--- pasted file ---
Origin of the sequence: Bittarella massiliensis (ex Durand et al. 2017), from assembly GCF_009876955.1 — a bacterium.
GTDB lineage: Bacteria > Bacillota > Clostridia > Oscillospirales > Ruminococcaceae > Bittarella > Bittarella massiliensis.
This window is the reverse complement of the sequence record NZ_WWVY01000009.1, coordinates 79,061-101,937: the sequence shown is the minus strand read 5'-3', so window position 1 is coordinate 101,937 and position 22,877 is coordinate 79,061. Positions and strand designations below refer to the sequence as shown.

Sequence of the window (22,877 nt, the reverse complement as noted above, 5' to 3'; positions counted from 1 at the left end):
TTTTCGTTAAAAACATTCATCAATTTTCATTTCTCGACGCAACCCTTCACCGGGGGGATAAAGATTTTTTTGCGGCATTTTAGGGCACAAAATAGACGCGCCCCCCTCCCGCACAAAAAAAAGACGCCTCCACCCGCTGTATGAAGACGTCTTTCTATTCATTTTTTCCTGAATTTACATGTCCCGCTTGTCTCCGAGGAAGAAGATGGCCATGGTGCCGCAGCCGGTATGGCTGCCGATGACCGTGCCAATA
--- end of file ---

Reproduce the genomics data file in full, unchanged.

Origin of the sequence: Bittarella massiliensis (ex Durand et al. 2017), from assembly GCF_009876955.1 — a bacterium.
GTDB lineage: Bacteria > Bacillota > Clostridia > Oscillospirales > Ruminococcaceae > Bittarella > Bittarella massiliensis.
This window is the reverse complement of the sequence record NZ_WWVY01000009.1, coordinates 79,061-101,937: the sequence shown is the minus strand read 5'-3', so window position 1 is coordinate 101,937 and position 22,877 is coordinate 79,061. Positions and strand designations below refer to the sequence as shown.

Sequence of the window (22,877 nt, the reverse complement as noted above, 5' to 3'; positions counted from 1 at the left end):
TTTTCGTTAAAAACATTCATCAATTTTCATTTCTCGACGCAACCCTTCACCGGGGGGATAAAGATTTTTTTGCGGCATTTTAGGGCACAAAATAGACGCGCCCCCCTCCCGCACAAAAAAAAGACGCCTCCACCCGCTGTATGAAGACGTCTTTCTATTCATTTTTTCCTGAATTTACATGTCCCGCTTGTCTCCGAGGAAGAAGATGGCCATGGTGCCGCAGCCGGTATGGCTGCCGATGACCGTGCCAATA